Overall - thanks to this blog -- I feel this is a major improvement for our son. We are now seeking renewal of prescription but we need to decide whether to now request a higher dosage, from 0.5 to 1.0 or 2.0. I remember on this blog a discussion about how 2.0 is more effective than 1.0 and wonder if that is still the general view, Peter? I was also interested in the talk about ways to enhance effectiveness and tried the beet juice but we had too much opposition to that and I am eager to learn other ways to potentially enhance the Bumex effect.



    9. Mira, I am glad your son responds well to bumetanide.

      You may well find 1mg once a day works better than splitting the dose in two. This also means diuresis just once a day. My son currently takes 2mg once a day. The drug does not cross the blood brain barrier well and only a tiny amount makes it through, so there may be big variations between different people. This means what works best may vary, so you need to see what is best for your son. You can try decaffinated coffee flavanols to boost the effect, or just use a higher dose of bumetanide.

  9. HI Peter,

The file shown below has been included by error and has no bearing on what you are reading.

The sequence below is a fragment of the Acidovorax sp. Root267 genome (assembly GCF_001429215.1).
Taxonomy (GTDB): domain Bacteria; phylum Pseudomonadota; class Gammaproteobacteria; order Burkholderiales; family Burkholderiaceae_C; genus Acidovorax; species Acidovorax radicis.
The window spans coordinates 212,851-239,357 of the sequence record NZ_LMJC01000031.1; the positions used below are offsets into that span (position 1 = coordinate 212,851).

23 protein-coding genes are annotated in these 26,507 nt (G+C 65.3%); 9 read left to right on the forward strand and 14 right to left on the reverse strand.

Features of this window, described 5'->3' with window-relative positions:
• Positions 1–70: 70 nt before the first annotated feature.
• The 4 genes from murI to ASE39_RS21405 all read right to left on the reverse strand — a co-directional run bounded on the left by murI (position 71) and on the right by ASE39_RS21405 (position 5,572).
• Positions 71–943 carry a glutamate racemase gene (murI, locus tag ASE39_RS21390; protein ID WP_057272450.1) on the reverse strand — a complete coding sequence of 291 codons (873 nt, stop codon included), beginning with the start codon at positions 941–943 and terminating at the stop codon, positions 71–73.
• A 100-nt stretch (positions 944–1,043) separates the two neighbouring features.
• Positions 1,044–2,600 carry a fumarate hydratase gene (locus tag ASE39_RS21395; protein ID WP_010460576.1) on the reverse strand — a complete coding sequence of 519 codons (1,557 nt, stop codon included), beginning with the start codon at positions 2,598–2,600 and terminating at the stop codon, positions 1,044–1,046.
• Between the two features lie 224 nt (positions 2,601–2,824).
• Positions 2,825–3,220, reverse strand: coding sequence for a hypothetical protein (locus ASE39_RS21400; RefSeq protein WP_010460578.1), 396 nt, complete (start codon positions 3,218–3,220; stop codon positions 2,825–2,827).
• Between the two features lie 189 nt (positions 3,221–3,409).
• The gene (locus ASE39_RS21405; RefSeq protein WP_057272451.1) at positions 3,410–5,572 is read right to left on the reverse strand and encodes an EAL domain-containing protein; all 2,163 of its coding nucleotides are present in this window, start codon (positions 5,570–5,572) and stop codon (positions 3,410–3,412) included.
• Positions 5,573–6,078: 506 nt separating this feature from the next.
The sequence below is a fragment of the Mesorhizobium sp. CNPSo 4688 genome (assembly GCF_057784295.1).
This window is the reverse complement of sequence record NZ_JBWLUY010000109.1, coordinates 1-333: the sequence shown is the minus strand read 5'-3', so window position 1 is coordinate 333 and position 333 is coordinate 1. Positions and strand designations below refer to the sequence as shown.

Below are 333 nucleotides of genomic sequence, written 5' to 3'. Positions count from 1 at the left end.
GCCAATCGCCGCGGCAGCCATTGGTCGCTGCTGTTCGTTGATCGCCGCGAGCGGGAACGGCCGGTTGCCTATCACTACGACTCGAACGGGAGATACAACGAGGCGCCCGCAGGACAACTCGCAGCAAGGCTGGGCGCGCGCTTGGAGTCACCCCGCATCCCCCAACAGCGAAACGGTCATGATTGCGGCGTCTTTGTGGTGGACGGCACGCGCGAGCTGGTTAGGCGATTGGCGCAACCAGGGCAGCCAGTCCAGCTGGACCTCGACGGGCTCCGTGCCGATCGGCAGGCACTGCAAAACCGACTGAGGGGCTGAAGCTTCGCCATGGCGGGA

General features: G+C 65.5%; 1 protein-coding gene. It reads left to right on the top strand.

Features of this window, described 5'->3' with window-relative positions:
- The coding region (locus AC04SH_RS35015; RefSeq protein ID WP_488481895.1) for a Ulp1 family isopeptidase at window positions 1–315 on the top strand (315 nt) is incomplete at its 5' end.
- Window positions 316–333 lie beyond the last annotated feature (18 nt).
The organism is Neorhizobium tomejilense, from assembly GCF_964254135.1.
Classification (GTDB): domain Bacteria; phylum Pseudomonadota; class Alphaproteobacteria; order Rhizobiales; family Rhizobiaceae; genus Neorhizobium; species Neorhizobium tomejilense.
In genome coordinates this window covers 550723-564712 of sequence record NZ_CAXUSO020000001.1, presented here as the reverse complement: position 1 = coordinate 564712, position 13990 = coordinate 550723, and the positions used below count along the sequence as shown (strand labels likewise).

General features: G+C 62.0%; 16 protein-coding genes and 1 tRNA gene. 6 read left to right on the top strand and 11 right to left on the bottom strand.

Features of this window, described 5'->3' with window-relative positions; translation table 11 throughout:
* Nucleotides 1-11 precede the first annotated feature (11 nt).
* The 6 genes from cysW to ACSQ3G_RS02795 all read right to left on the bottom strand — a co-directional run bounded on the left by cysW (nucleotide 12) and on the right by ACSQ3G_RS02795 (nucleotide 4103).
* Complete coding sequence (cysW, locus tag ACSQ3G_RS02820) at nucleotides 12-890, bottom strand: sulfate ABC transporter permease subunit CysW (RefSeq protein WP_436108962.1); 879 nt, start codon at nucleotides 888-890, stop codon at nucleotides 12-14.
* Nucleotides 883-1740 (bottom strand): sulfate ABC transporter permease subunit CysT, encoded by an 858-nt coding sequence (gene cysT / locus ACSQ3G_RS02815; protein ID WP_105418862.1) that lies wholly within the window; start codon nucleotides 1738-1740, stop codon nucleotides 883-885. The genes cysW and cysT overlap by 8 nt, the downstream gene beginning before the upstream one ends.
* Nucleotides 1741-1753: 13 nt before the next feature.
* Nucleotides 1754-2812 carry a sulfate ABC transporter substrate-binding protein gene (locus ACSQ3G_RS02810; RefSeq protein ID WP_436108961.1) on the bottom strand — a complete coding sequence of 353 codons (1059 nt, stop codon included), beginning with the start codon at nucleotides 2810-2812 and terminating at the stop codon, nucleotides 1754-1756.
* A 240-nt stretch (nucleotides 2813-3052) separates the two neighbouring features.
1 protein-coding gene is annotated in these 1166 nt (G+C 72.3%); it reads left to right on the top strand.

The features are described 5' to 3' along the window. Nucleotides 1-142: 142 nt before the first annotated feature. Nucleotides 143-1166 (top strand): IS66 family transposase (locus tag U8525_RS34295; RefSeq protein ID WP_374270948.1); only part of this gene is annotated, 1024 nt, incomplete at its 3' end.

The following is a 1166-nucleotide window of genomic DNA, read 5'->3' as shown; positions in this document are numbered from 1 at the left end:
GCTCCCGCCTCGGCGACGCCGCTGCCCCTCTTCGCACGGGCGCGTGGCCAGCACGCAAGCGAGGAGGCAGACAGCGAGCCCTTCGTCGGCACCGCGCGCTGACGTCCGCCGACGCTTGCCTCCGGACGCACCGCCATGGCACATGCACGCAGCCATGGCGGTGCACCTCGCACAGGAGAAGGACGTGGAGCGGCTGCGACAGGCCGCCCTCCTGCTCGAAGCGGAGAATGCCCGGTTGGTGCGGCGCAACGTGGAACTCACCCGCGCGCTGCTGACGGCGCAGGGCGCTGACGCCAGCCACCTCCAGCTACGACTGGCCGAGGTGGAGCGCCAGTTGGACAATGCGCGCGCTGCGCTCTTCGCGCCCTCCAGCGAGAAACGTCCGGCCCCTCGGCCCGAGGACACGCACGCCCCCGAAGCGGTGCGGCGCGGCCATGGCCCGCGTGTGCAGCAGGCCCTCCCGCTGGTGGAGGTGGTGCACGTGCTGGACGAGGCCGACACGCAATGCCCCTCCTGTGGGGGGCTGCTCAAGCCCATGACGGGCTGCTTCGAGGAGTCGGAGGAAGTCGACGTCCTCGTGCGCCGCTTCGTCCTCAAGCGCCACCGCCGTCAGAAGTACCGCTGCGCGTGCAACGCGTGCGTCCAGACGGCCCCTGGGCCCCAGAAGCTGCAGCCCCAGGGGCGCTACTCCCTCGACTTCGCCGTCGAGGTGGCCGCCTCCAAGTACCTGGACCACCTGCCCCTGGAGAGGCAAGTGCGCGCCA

I'd really like to try the clemastine/oxatomide as my son was given the diagnosis of CDD and he had a major regression around age 5. We have lost a lot of time but I continue to search for ways to get him back onto a learning curve. I have no idea which one to try or what does (He is about 180 pounds).
    I know there are mast cell issues as his skin has cleared immensely with cromolyn sodium and L-Histamine.
    I welcome your thoughts on this.

    1. Nancy, clemastine is the one that helped in MS and is OTC in North America. Since it is sold for allergy (mast cells) your son will benefit from that effect anyway. As for dosage I would go for the upper end of what it says on the pack, for MS they did use a higher dose than for allergy. But best to try the regular dose first.

  10. I think the study into children with autism benefitting from being bilingual is fascinating. Thanks for highlighting it.

  11. Peter, do you know of any treatments to enhance reelin? I think you somewhere mentioned statins in this context, but not how they would affect it. I just found out thyroid hormones can do this, but not sure if this could be turned into a treatment.

    1. Hi Ling,

      The following paper isn't about a specific Reelin agonist per se, but highly relevant nonetheless as it speaks to why Reelin may be underexpressed in some ASD:

      Epigenetic regulation of RELN and GAD1 in the frontal cortex (FC) of autism spectrum disorder (ASD) subjects.
      Zhubi A1, Chen Y2, Guidotti A3, Grayson DR4.
      Author information